“Over half the crowd left the game after the first quarter,” he said. “We beat them in the last few seconds of the game 42-41. That was kind of a big deal and that kind of really got us going.”
Then in 1994, the Bulldogs made the state semifinals.
“That was another stepping stone,” Crider said. “We were regular playoff contenders after that.”
In 2000, the team went 14-0 and lost in the state championship game, before finally winning the state championship in 2004. The football team had several state semifinal appearances in those years.
Crider retired in 2018 after 36 years at Wylie. He and his wife Tenny have a daughter Shannon Davis.
Lang grew up in Rotan, where he won a state championship in track as a freshman and a state championship in football as a sophomore. He had a 74-year touchdown run in the state football championship game.
He played football his freshman and sophomore years at Texas Tech and ran track his freshman year. After graduating in 1970, he coached in numerous locations before finding a permanent home at Wylie in 1985.
He coached the defensive line during football season and was head boys’ track coach in the spring. Lang has had numerous highlights to his coaching career – the track team won a state championship in 2001 and in 2012, Lang was named State Coach of the Year for boys’ track and field in Texas by the National Federation of High School Coaches Association.
He said the longevity that Wylie had with its coaches was unheard of in sports.
“That’s really rare,” he said. “We argued some, but there was not any time that we got mad at each other. Coach Sandifer had the final say.
They are all like family. We had a lot of fun with each other.”
He said one reason that the staff was so successful is that they tailored their game plan toward what the kids did best rather than trying to force kids into their system.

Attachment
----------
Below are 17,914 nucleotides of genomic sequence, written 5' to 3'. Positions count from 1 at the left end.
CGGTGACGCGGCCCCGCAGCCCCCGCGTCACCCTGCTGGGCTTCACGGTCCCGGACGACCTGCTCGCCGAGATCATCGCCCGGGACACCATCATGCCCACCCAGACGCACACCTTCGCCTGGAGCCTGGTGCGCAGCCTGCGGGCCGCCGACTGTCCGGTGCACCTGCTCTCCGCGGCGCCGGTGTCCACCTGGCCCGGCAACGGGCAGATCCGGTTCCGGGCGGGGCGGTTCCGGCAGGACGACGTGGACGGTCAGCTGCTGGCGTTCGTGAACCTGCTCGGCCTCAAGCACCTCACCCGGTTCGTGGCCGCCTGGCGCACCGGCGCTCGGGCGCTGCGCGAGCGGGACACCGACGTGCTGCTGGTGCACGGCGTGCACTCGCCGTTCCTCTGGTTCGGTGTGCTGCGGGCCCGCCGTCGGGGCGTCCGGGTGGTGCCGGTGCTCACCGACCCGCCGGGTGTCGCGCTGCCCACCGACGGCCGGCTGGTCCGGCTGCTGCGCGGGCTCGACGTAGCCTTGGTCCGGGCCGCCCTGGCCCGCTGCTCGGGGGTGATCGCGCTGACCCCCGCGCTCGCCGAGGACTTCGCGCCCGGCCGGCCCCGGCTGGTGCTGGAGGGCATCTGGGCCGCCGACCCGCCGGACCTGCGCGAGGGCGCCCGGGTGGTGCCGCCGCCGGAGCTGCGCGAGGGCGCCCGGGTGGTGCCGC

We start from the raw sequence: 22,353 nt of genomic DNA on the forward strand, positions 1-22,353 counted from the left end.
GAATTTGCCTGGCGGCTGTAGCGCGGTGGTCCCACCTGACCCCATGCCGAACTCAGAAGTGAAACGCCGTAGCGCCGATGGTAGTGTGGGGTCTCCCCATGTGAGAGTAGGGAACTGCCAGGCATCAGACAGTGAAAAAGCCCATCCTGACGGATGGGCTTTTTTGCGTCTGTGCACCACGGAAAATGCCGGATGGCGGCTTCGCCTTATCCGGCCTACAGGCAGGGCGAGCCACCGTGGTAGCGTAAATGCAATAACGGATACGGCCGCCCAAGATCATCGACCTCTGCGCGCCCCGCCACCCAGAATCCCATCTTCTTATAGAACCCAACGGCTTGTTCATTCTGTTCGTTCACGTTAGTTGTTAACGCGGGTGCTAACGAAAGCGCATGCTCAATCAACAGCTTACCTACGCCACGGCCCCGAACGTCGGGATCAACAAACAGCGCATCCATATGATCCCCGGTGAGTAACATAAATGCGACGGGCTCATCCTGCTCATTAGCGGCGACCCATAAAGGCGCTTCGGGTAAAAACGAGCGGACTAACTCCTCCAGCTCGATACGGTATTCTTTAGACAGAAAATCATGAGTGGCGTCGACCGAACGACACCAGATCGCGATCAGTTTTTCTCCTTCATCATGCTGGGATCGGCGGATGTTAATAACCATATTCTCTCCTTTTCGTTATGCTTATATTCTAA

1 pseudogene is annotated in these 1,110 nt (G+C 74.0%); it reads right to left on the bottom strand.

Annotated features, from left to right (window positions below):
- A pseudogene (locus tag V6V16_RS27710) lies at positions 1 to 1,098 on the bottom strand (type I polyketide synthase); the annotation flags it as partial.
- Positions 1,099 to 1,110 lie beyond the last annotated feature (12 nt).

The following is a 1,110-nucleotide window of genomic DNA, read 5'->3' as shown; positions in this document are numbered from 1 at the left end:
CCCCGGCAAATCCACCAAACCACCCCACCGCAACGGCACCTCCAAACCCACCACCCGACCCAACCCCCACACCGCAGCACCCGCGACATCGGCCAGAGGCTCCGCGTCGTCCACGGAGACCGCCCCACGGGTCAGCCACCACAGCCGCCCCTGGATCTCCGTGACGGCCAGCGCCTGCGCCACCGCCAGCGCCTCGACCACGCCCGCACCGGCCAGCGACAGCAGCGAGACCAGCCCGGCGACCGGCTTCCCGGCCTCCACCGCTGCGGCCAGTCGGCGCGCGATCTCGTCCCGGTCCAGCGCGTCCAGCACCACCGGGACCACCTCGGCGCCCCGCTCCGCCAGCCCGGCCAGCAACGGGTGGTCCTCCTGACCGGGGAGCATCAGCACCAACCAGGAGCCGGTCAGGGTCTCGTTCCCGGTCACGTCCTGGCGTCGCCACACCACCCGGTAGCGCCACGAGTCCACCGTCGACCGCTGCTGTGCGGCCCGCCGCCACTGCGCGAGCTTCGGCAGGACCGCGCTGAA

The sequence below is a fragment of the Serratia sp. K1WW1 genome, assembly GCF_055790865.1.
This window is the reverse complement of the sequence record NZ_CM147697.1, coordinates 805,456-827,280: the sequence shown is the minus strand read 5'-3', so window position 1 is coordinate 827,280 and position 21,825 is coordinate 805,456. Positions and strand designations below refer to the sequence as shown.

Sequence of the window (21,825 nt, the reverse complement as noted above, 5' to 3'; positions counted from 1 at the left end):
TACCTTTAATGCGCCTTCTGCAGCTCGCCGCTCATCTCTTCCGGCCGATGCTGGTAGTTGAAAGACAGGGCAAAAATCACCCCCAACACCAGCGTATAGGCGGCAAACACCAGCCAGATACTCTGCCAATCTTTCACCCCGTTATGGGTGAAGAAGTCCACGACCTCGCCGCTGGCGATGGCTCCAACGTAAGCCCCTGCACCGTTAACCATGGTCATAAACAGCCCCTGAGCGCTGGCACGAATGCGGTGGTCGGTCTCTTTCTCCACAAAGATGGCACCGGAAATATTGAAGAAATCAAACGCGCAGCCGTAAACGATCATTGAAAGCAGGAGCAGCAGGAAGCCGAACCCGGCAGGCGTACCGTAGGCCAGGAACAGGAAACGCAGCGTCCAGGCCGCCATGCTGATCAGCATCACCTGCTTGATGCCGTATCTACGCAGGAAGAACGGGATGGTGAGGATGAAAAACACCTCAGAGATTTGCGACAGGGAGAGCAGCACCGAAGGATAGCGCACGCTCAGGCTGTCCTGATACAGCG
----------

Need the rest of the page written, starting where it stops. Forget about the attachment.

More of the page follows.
“We took the kids we had and used them to their best advantage and made them think they could play better than what they thought they could play,” he said. “Everybody was there to help the kids be better.”
Lang retired in 2017 after 32 years at Wylie and 49 years total in coaching. His wife, Donna, is secretary at the Early Childhood Campus, and they have two children Sha Lang and Maxi Kirk.
Hibbitts grew up in Graham, where he played baseball, football and ran track. He also played football and ran track at McMurry. After graduating in 1978, he coached at Winters and Stamford before taking a year off from coaching.
In 1983, he took a job as the only Junior High coach at Wylie, coaching all sports. A year later, he moved to the high school to coach the offensive line and assist in track. In 1991, he became the girls’ track coach. He also helped Crider with JV football for more than 30 years.
He said the relationship with his fellow coaches was special.
“We were kind of like brothers,” he said. “We were around each other more than our families. It was a unique situation.”
He said one reason the coaches got along so well is because no one worried about getting the credit.
“Whenever we went to work, everybody left their egos at the door,” he said. “When we had disagreements, there was never any arguments. We just worked it out for the betterment of the team.”
He said that each coach had his job to do in the football program, but each was also willing to help the other if needed.
“We all had so much confidence and trust in one another,” he said. “Not all staffs are like that.”
Hibbitts said they had a great relationship with the community as well.
“It just goes to show you the type of relationship Coach Sandifer built with the community,” he said. “I’m thrilled that the community had the confidence in us to keep us around.”
Hibbitts’ track teams won 25 district championships, seven regional championships and twice placed in the top three at state. He also led many, many girls to individual awards on the track, including several who won state championships.
Hibbitts’ wife Susan was the longtime librarian at the high school before retiring with him in 2019. They have two children, daughter Kara, a 2001 Wylie grad, and son Rogan, a 2012 Wylie grad.